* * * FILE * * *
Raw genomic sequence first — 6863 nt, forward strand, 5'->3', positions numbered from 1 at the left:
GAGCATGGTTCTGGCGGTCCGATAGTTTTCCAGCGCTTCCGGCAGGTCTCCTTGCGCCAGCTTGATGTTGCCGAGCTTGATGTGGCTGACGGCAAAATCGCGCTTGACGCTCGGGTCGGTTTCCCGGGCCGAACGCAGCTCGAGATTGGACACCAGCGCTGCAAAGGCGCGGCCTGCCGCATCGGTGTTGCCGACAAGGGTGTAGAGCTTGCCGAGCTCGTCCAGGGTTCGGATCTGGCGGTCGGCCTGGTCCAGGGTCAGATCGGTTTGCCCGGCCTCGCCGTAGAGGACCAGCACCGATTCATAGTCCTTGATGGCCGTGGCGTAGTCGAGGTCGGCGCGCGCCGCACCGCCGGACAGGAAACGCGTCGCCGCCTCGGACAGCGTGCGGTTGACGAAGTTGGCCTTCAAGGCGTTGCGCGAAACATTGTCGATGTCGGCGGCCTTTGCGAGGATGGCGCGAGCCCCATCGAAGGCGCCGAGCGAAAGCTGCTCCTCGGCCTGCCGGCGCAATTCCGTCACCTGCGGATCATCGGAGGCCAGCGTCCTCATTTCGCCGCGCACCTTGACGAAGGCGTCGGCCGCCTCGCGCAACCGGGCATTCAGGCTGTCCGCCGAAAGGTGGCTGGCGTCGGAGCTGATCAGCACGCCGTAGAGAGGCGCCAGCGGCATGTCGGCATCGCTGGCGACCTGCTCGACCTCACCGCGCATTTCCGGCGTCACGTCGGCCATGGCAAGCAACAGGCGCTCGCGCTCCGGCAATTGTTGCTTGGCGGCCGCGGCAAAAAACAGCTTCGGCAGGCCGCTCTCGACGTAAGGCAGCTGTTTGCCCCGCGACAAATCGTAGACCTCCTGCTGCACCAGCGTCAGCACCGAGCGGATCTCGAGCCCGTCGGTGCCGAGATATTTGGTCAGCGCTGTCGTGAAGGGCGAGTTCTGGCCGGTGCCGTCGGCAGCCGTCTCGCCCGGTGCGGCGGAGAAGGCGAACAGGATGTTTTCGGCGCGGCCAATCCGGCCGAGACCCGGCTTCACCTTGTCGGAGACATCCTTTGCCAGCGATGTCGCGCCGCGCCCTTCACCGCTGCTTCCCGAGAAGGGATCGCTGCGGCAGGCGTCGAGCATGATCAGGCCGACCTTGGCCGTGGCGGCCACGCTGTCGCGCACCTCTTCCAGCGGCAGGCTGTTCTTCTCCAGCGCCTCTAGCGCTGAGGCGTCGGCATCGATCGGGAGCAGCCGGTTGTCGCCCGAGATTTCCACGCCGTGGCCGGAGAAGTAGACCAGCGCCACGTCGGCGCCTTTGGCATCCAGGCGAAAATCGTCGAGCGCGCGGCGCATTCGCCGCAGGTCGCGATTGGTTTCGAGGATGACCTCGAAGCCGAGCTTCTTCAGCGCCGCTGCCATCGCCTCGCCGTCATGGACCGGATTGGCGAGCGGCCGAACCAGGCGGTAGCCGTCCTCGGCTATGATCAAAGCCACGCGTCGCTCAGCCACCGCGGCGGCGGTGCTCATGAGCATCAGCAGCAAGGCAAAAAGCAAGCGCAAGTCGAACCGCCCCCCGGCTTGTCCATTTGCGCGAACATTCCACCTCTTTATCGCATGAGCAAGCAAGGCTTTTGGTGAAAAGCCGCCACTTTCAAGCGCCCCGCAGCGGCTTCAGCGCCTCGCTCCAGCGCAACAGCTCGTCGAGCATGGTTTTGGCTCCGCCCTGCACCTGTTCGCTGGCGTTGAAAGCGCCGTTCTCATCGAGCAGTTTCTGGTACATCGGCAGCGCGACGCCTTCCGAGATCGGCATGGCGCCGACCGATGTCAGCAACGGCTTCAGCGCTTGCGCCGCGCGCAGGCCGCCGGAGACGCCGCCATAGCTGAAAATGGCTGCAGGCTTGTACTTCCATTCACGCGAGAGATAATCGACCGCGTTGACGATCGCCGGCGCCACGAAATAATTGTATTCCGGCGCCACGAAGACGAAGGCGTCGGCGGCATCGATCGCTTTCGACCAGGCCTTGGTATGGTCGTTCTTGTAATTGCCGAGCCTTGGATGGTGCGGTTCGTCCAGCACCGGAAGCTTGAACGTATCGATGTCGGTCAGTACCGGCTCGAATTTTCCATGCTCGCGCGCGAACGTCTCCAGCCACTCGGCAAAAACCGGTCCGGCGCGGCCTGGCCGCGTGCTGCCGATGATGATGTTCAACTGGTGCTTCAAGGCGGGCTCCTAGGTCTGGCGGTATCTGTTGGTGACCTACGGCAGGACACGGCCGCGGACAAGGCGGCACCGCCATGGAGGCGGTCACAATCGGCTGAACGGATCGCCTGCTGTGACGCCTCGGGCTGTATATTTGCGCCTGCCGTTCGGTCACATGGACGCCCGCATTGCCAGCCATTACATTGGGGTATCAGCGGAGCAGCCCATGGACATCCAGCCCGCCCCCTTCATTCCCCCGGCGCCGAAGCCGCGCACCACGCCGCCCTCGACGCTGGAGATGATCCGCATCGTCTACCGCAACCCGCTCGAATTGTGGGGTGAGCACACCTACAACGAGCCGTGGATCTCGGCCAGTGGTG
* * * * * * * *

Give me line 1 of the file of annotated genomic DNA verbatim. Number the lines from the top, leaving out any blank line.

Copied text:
Raw genomic sequence first — 6863 nt, forward strand, 5'->3', positions numbered from 1 at the left: